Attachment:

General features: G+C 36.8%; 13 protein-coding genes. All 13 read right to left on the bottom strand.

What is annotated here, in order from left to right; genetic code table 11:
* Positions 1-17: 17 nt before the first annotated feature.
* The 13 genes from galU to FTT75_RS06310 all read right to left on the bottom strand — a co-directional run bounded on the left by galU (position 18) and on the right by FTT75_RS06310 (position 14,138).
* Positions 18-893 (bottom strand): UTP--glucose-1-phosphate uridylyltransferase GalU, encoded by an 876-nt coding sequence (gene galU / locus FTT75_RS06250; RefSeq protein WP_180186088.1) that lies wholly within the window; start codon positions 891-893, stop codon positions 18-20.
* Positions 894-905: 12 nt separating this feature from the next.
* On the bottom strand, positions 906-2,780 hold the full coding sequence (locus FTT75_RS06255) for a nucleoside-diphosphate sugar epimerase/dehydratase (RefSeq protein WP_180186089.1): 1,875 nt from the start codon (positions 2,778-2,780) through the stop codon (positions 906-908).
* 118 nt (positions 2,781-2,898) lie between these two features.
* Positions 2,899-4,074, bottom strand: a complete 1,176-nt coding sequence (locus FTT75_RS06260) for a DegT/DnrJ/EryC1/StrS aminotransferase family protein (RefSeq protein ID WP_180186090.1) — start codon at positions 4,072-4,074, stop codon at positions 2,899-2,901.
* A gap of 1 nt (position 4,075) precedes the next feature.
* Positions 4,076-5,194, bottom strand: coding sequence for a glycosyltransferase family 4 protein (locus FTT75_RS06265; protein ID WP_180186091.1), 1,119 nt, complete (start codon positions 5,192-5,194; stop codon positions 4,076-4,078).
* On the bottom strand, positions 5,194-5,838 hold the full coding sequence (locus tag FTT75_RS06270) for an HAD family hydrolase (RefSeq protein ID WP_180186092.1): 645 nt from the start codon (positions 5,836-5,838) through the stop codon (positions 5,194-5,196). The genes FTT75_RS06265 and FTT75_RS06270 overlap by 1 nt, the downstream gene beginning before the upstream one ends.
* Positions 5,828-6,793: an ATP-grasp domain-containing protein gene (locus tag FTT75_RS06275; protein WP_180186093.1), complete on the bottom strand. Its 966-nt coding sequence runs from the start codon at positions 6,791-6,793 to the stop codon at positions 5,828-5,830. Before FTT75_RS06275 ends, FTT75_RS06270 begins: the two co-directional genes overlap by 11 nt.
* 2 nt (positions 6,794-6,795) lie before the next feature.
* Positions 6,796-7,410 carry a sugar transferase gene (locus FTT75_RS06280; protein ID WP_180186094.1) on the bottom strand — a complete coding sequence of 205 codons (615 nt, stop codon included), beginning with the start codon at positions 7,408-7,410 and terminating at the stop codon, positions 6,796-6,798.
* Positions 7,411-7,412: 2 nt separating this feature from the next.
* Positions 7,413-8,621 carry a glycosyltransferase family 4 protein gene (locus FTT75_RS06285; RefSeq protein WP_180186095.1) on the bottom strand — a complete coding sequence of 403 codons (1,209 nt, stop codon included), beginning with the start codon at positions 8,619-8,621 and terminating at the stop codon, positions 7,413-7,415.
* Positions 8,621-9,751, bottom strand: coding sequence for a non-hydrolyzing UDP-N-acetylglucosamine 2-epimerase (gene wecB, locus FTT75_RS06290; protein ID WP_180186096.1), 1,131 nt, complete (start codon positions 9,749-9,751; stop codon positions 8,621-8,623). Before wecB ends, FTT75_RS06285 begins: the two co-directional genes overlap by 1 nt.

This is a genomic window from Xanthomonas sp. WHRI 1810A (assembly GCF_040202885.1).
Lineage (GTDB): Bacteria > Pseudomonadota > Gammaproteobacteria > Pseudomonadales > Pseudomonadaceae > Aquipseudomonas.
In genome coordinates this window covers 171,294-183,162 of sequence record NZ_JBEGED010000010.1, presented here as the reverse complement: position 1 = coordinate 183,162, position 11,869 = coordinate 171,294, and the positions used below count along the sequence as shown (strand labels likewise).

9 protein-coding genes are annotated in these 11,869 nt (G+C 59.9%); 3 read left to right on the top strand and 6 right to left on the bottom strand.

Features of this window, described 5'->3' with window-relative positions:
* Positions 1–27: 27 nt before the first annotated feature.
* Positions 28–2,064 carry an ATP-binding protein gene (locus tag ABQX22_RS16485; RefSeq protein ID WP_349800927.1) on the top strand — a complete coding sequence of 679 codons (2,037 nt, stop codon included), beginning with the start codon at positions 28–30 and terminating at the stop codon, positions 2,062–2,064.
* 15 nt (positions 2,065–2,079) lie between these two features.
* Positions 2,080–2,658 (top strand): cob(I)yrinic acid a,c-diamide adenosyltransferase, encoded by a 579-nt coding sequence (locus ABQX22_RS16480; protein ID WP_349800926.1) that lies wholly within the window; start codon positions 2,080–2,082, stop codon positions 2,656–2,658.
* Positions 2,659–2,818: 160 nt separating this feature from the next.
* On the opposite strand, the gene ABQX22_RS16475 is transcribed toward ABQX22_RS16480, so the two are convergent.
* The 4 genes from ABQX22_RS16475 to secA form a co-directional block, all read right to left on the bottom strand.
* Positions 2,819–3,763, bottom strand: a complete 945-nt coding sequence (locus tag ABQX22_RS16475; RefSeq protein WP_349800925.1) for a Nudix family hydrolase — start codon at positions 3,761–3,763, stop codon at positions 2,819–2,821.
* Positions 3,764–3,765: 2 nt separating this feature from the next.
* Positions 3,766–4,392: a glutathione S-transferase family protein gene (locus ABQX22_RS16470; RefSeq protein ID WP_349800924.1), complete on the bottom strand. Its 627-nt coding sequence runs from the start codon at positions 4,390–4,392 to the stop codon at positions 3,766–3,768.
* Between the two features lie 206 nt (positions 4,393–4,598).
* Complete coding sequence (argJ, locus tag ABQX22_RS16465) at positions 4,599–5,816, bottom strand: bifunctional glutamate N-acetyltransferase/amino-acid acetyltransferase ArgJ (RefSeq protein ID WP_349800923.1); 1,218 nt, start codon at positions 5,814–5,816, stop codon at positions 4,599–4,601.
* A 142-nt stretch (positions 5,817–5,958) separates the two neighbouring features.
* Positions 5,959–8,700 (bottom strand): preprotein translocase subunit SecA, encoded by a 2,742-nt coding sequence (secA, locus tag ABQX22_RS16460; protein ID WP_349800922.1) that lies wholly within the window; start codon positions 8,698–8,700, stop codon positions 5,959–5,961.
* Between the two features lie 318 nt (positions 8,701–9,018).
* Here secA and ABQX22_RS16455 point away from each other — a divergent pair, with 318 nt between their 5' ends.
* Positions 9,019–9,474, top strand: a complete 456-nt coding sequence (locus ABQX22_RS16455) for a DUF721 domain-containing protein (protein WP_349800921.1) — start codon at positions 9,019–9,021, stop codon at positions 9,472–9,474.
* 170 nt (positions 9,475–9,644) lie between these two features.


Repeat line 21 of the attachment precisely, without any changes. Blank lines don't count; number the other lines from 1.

In genome coordinates this window covers 171,294-183,162 of sequence record NZ_JBEGED010000010.1, presented here as the reverse complement: position 1 = coordinate 183,162, position 11,869 = coordinate 171,294, and the positions used below count along the sequence as shown (strand labels likewise).